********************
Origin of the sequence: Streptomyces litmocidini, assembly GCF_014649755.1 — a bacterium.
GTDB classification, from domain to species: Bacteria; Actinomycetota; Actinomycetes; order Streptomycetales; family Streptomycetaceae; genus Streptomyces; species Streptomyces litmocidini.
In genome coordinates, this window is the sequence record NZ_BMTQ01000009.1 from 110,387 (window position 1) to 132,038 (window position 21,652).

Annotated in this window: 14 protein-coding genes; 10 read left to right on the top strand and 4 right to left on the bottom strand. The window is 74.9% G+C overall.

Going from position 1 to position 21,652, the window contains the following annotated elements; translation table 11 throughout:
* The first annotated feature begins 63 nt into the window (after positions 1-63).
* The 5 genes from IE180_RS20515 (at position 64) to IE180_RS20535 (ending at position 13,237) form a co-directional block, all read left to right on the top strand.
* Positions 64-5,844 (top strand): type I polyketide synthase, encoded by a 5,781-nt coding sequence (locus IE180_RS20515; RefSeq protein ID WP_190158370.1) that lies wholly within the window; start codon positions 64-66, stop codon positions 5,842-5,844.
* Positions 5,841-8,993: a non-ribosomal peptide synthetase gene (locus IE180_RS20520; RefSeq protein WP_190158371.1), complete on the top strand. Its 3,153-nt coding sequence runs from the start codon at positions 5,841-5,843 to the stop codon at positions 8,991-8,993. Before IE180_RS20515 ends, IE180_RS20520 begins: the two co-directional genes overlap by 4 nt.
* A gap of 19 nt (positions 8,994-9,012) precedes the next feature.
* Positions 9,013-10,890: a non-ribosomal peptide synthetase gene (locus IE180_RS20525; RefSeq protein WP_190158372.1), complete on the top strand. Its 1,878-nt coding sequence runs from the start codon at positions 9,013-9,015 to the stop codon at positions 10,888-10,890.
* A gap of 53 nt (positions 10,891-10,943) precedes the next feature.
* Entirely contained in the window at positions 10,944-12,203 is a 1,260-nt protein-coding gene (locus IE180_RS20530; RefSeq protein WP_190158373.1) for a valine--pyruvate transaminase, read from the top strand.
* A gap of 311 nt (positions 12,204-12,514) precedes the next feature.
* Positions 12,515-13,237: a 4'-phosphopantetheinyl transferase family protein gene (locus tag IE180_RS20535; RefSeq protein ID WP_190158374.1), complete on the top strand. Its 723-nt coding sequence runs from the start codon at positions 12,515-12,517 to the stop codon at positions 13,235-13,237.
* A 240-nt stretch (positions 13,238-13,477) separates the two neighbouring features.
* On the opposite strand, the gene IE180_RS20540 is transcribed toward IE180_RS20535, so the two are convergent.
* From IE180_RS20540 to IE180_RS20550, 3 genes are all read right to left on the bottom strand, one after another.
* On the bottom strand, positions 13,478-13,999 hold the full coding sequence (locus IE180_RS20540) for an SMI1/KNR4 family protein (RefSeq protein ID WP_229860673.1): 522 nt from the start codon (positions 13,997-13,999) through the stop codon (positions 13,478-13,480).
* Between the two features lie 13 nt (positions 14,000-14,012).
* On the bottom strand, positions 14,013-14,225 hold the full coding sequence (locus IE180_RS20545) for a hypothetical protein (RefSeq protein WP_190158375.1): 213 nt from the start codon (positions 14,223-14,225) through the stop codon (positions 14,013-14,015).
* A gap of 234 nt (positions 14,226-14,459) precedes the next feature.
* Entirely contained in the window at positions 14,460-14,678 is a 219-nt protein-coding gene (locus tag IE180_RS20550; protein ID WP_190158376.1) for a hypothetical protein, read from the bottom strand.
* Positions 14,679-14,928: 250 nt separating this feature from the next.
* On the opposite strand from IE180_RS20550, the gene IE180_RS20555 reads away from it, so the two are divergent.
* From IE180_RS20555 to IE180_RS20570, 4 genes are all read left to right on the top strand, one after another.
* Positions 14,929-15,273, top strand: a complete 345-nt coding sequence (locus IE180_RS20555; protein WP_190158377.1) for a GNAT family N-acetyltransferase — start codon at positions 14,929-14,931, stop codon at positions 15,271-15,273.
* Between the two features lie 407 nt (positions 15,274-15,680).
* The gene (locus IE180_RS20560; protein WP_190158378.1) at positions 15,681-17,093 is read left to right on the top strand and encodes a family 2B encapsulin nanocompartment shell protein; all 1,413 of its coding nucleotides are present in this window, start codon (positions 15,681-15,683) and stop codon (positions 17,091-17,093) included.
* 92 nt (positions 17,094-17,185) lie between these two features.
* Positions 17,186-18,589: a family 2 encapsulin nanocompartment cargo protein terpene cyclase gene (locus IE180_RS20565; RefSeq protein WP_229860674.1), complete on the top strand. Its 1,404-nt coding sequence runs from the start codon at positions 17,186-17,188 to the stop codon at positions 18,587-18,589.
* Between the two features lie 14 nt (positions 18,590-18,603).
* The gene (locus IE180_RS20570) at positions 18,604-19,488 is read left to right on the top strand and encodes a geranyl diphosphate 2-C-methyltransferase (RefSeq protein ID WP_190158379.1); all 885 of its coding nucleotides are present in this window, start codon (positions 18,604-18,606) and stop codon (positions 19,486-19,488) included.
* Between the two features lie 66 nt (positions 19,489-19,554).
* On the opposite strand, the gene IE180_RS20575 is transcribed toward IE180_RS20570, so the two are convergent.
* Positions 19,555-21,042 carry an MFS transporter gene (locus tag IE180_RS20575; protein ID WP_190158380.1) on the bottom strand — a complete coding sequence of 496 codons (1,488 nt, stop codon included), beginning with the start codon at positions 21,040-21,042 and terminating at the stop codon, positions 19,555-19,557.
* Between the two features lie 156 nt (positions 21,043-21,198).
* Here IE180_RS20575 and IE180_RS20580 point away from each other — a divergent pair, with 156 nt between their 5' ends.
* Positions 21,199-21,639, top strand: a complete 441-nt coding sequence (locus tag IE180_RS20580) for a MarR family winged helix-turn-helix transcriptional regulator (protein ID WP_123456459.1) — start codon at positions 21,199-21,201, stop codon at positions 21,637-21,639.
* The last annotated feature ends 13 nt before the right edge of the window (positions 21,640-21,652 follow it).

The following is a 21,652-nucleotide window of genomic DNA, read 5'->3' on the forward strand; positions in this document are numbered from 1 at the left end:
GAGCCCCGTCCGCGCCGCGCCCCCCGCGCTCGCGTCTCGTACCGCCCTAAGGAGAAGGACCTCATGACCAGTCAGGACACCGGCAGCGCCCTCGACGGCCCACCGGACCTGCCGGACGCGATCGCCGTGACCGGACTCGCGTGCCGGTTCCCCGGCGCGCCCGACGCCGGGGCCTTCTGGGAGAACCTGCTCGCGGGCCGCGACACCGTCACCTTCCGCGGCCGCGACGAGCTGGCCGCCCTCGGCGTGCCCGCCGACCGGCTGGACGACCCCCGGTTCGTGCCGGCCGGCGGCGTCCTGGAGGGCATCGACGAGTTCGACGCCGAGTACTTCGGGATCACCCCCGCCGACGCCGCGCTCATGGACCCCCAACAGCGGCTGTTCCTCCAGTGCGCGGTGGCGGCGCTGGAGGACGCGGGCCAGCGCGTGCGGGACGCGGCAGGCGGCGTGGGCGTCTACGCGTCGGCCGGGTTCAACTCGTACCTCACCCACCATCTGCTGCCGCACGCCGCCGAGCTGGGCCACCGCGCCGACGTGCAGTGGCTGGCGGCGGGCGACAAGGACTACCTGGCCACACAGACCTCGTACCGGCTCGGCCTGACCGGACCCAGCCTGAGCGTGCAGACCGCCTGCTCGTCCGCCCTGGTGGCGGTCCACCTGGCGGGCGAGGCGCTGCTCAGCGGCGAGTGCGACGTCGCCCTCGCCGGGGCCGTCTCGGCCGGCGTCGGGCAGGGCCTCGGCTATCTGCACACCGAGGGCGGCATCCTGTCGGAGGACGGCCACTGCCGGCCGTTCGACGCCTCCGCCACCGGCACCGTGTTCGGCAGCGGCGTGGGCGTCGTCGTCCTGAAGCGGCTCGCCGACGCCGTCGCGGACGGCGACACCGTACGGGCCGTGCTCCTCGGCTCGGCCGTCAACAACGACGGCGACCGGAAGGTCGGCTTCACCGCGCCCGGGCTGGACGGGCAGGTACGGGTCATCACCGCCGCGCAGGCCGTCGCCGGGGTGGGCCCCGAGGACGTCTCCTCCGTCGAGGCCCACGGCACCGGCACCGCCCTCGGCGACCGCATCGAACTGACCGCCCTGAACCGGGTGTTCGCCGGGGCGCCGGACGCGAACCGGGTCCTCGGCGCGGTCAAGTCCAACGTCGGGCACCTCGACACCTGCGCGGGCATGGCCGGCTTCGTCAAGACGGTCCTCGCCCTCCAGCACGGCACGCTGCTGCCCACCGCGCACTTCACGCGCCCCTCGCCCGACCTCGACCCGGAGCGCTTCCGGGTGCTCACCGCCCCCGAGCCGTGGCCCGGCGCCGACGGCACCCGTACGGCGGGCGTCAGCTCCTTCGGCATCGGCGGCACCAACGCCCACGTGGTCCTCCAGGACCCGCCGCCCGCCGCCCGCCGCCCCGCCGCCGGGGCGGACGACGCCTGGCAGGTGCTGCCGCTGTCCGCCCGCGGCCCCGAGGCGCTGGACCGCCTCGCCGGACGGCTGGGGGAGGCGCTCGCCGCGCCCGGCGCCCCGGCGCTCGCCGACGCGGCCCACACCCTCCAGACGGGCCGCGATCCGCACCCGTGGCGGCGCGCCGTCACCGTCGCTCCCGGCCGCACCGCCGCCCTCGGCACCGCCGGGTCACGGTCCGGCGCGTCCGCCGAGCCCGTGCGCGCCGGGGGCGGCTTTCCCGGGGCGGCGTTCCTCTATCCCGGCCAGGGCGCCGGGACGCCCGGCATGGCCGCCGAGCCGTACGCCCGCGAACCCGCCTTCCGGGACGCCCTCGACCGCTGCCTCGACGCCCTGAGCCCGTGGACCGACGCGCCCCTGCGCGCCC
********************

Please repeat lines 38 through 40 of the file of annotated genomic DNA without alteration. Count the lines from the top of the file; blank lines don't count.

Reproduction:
* Here IE180_RS20575 and IE180_RS20580 point away from each other — a divergent pair, with 156 nt between their 5' ends.
* Positions 21,199-21,639, top strand: a complete 441-nt coding sequence (locus tag IE180_RS20580) for a MarR family winged helix-turn-helix transcriptional regulator (protein ID WP_123456459.1) — start codon at positions 21,199-21,201, stop codon at positions 21,637-21,639.
* The last annotated feature ends 13 nt before the right edge of the window (positions 21,640-21,652 follow it).